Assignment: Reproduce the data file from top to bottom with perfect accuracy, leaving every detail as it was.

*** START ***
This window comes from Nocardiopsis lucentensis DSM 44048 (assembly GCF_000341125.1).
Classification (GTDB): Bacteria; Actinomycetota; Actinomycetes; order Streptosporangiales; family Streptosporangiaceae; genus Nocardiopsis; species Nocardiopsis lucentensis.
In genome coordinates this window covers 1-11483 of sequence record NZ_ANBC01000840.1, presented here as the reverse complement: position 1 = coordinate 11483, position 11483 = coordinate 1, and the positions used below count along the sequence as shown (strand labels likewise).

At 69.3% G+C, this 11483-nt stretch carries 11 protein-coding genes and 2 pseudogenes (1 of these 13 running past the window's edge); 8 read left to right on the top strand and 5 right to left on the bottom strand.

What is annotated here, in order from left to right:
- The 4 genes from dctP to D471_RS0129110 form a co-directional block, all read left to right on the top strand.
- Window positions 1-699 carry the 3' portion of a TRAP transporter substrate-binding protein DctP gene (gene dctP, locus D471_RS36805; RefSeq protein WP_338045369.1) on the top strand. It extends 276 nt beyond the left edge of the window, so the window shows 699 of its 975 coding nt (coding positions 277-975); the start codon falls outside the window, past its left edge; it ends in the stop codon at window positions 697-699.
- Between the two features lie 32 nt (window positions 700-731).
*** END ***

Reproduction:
This window comes from Nocardiopsis lucentensis DSM 44048 (assembly GCF_000341125.1).
Classification (GTDB): Bacteria; Actinomycetota; Actinomycetes; order Streptosporangiales; family Streptosporangiaceae; genus Nocardiopsis; species Nocardiopsis lucentensis.
In genome coordinates this window covers 1-11483 of sequence record NZ_ANBC01000840.1, presented here as the reverse complement: position 1 = coordinate 11483, position 11483 = coordinate 1, and the positions used below count along the sequence as shown (strand labels likewise).

At 69.3% G+C, this 11483-nt stretch carries 11 protein-coding genes and 2 pseudogenes (1 of these 13 running past the window's edge); 8 read left to right on the top strand and 5 right to left on the bottom strand.

What is annotated here, in order from left to right:
- The 4 genes from dctP to D471_RS0129110 form a co-directional block, all read left to right on the top strand.
- Window positions 1-699 carry the 3' portion of a TRAP transporter substrate-binding protein DctP gene (gene dctP, locus D471_RS36805; RefSeq protein WP_338045369.1) on the top strand. It extends 276 nt beyond the left edge of the window, so the window shows 699 of its 975 coding nt (coding positions 277-975); the start codon falls outside the window, past its left edge; it ends in the stop codon at window positions 697-699.
- Between the two features lie 32 nt (window positions 700-731).